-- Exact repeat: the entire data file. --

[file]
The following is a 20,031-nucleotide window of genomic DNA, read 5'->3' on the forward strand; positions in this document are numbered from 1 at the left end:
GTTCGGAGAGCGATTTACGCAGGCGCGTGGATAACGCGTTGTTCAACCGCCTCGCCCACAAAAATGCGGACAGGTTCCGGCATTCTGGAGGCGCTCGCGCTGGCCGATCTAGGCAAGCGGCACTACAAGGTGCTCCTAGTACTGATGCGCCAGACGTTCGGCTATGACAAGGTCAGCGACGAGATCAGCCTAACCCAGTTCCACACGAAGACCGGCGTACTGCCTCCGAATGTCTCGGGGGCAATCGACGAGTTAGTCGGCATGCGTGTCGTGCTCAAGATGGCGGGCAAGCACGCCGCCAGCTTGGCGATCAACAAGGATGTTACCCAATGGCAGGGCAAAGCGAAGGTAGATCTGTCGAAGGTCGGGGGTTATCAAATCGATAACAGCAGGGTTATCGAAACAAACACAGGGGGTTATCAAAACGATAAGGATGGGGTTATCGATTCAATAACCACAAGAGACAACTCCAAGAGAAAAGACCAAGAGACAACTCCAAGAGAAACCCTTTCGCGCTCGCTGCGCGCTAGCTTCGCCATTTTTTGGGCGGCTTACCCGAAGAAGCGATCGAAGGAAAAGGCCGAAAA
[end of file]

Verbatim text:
The following is a 20,031-nucleotide window of genomic DNA, read 5'->3' on the forward strand; positions in this document are numbered from 1 at the left end:
GTTCGGAGAGCGATTTACGCAGGCGCGTGGATAACGCGTTGTTCAACCGCCTCGCCCACAAAAATGCGGACAGGTTCCGGCATTCTGGAGGCGCTCGCGCTGGCCGATCTAGGCAAGCGGCACTACAAGGTGCTCCTAGTACTGATGCGCCAGACGTTCGGCTATGACAAGGTCAGCGACGAGATCAGCCTAACCCAGTTCCACACGAAGACCGGCGTACTGCCTCCGAATGTCTCGGGGGCAATCGACGAGTTAGTCGGCATGCGTGTCGTGCTCAAGATGGCGGGCAAGCACGCCGCCAGCTTGGCGATCAACAAGGATGTTACCCAATGGCAGGGCAAAGCGAAGGTAGATCTGTCGAAGGTCGGGGGTTATCAAATCGATAACAGCAGGGTTATCGAAACAAACACAGGGGGTTATCAAAACGATAAGGATGGGGTTATCGATTCAATAACCACAAGAGACAACTCCAAGAGAAAAGACCAAGAGACAACTCCAAGAGAAACCCTTTCGCGCTCGCTGCGCGCTAGCTTCGCCATTTTTTGGGCGGCTTACCCGAAGAAGCGATCGAAGGAAAAGGCCGAAAA